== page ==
The sceptre, learning, physick, must
All follow this, and come to dust.
--Wm. Shakespeare, "Cymbeline"
My family moved to the DC area for the first time in 1983, when I was starting second grade. Being who we were the first thing we did was find a church. The one we ended up at, St Stephens UMC, had a round (octagonal, but whatever) sanctuary rather than the standard two-columns-of-pews arrangement, which was neat. It also had a great pipe organ, and a white-haired organist who I can't recall ever not being there.
Steel on the skyline
Sky made of glass
Made for a real world
All things must pass
--David Bowie, "Heathen (The Rays)"
We left DC in '86 but still occasionally came to services at St Stephens. When we moved back in '91 we started going again. I got more involved with the church for a few years: ushering, youth group, that sort of thing. I was never on more than nodding acquaintance with the organist, which I can tell by how his name sticks in my mind as "Bob Layne" rather than "Mr Layne," but he was as much a fixture as the round sanctuary or Mr Prosser the head usher. (More so than the preacher; Methodists tend to change preachers every few years, to avoid the situation where the guy who's been in the pulpit for decades up and dies and nobody trusts the new preacher until he's been there five or ten years.)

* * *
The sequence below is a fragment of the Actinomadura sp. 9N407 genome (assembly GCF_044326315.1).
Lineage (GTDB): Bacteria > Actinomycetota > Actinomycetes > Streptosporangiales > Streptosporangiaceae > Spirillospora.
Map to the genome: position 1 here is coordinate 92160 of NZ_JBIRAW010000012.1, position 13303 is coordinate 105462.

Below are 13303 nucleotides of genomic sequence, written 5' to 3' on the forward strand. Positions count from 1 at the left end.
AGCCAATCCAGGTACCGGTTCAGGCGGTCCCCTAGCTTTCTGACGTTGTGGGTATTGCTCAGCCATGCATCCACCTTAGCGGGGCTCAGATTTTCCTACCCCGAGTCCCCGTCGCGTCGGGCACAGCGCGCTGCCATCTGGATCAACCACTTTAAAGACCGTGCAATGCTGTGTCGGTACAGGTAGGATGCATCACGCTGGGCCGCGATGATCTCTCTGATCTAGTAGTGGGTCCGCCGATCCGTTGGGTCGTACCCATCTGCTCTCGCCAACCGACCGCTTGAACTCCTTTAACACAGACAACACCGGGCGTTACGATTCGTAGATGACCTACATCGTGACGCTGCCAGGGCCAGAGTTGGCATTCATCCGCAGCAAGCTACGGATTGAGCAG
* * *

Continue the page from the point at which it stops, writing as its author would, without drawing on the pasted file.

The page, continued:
There's flowers now on Linn Street, and a new moon just above
They tore down all the houses where we used to make love
But they'd been long abandoned when we went there, anyway
And I can still smell the lilacs in the corner of the Dream Café
--Greg Brown, "Dream Café"
I drifted away from the church over the course of several years but I still went back on occasion to see people. After all, these were the only non-relations I'd known for longer than five years, then ten. Always, every time I went back, Bob Layne was at the organ, looking exactly like I remembered him.
Yet all things come in time to die.
--Graydon Saunders, "A Succession of Bad Days"
As you might have expected from the fact that I'm writing this, he's gone now, along with Mr Prosser and the round sanctuary and my perception of the church as a loving and welcoming place. (That last took a mortal blow twenty years ago when they fired one of their best and most-loved people with no notice, on suspicion of homosexuality. It hung on for awhile but never made anything like a recovery.) Bob Layne's death doesn't mean anything, but I guess it symbolises quite a lot.
For a word to be spoken, there must be silence. Before, and after.Addendum
--Ursula K. Le Guin, "A Wizard of Earthsea"
: "Robert Lee Layne." For fuck's
sake, treason-in-defence-of-slavery apologists.
The past is never dead. It's not even past.
--William Faulkner, "Requiem for a Nun"